What is the future of VR?

This is a fascinating time in the Virtual Reality industry. In many ways, it parallels the dawn of the film industry. Going back to 1890, when the first motion picture cameras were invented, people really didn’t know what to do with them, or have any idea of the profound impact they were soon going to have on the world.

The oldest surviving film is this:

The novelty carried it along for a few years, and it grew into an industry. People flocked to store fronts, and eventually retrofitted theaters to see these moving pictures. It was like magic.

This is sort of where VR is today. People are scrambling to find (and make) content that pushes the boundaries, and sets new standards, but the novelty factor is still a major part of what is giving VR legs.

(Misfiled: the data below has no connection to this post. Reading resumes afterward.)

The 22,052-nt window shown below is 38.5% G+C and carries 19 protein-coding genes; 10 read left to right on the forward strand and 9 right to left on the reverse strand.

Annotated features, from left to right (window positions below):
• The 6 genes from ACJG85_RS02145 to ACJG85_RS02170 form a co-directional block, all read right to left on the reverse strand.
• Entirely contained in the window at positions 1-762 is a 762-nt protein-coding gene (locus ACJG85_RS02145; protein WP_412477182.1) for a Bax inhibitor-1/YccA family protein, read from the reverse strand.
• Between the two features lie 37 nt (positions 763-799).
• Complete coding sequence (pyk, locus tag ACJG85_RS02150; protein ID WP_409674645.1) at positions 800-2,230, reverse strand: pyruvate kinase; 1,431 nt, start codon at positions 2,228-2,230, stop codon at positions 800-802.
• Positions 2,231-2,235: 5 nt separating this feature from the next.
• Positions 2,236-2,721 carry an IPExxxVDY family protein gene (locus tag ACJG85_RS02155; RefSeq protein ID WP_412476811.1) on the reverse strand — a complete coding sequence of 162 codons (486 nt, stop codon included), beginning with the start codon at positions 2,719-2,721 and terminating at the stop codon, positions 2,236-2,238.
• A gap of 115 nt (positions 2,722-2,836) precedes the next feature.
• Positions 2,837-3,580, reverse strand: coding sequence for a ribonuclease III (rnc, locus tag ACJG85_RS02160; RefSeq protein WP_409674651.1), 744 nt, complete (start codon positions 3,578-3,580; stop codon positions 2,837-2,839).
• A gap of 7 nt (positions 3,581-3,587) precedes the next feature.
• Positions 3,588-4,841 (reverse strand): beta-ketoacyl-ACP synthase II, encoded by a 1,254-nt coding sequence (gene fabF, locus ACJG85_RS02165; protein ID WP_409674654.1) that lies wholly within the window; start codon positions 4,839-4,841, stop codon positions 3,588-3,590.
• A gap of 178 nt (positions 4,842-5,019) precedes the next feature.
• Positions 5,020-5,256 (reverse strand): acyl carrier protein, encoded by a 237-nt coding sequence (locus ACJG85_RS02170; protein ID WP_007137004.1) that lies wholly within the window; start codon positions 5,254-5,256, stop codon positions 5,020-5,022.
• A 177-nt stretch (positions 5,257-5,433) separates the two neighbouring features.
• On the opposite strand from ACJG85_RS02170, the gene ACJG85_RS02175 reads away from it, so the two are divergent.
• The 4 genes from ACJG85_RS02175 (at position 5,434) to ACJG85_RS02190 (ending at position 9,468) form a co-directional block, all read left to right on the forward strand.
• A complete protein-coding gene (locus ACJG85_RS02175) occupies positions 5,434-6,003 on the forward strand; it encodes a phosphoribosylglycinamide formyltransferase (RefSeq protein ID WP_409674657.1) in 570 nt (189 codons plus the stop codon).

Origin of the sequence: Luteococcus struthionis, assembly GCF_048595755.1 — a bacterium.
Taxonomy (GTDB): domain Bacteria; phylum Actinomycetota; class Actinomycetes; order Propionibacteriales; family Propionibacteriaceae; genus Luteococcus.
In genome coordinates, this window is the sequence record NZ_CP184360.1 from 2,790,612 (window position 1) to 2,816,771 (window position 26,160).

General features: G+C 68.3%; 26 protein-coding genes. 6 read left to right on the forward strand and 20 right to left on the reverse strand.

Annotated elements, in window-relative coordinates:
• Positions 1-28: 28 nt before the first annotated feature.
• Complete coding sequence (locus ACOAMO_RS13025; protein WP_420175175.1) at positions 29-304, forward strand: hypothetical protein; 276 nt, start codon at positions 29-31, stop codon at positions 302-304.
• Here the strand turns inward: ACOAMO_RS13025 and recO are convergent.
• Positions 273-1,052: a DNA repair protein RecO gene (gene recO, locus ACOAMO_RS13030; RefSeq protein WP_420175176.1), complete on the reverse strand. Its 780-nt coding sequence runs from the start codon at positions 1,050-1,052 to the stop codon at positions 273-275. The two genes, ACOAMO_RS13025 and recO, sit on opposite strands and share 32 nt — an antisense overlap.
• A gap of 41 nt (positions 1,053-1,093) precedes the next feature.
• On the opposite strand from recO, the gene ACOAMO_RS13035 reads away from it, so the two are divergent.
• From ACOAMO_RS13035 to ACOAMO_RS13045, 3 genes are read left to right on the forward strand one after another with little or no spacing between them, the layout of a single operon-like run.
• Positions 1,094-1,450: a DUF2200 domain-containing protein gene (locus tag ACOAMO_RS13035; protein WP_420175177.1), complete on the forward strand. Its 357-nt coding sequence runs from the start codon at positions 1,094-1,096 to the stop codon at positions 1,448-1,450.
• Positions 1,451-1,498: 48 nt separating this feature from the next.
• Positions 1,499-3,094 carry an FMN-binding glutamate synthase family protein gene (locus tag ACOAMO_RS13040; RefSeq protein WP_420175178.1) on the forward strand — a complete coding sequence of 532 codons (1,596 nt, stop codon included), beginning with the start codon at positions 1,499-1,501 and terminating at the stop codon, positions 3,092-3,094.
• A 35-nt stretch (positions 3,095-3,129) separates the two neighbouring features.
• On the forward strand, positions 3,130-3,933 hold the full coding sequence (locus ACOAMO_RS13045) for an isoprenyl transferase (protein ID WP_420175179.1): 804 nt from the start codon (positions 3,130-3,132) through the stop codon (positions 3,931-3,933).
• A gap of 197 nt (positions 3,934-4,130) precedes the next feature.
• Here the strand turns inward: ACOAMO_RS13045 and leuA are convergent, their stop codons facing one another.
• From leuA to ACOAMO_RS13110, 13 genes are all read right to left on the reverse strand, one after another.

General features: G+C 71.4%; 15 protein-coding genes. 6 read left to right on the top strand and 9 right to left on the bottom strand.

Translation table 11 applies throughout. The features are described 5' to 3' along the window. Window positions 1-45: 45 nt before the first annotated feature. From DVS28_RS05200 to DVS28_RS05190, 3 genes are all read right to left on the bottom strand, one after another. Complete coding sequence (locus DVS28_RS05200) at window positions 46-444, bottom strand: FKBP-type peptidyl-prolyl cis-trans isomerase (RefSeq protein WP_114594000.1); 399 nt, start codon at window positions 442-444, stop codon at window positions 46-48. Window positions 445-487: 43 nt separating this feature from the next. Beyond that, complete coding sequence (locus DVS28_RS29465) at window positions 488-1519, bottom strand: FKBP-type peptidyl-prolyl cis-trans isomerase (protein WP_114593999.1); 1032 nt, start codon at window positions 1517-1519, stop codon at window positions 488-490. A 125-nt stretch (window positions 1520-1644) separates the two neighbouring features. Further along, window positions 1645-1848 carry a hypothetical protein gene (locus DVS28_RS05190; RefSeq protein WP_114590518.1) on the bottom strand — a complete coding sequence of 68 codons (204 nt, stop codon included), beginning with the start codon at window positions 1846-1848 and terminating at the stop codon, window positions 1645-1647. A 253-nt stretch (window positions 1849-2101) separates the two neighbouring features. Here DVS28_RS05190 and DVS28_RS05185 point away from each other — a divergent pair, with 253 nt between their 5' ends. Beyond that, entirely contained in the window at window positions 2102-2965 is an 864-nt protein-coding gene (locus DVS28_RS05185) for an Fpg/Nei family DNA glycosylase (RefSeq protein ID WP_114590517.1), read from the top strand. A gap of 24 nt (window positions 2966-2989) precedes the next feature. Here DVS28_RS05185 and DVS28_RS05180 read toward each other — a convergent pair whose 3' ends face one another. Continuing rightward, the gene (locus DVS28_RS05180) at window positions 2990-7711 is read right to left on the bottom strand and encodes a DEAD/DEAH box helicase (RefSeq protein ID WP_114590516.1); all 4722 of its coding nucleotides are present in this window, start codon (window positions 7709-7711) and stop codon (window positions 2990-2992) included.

But if we look at film, we see that after a few years, the novelty wasn’t enough. Once everyone had seen a few films of a horse running, or a person walking, they didn’t see much reason to keep watching films.

So early filmmakers began to film stage plays, so that they could be presented to people anywhere. They also filmed far off places in the world, and brought those films to people who might never see these exotic locales. These filmmakers took regular life, and captured it. But something was missing. The medium existed, but it wasn’t its own thing. It was an extension of things we already understood. There’s a quote I love, “The electric light did not come from the continuous improvement of candles” (Oren Harari).  Filmmakers realized that films had to be something new.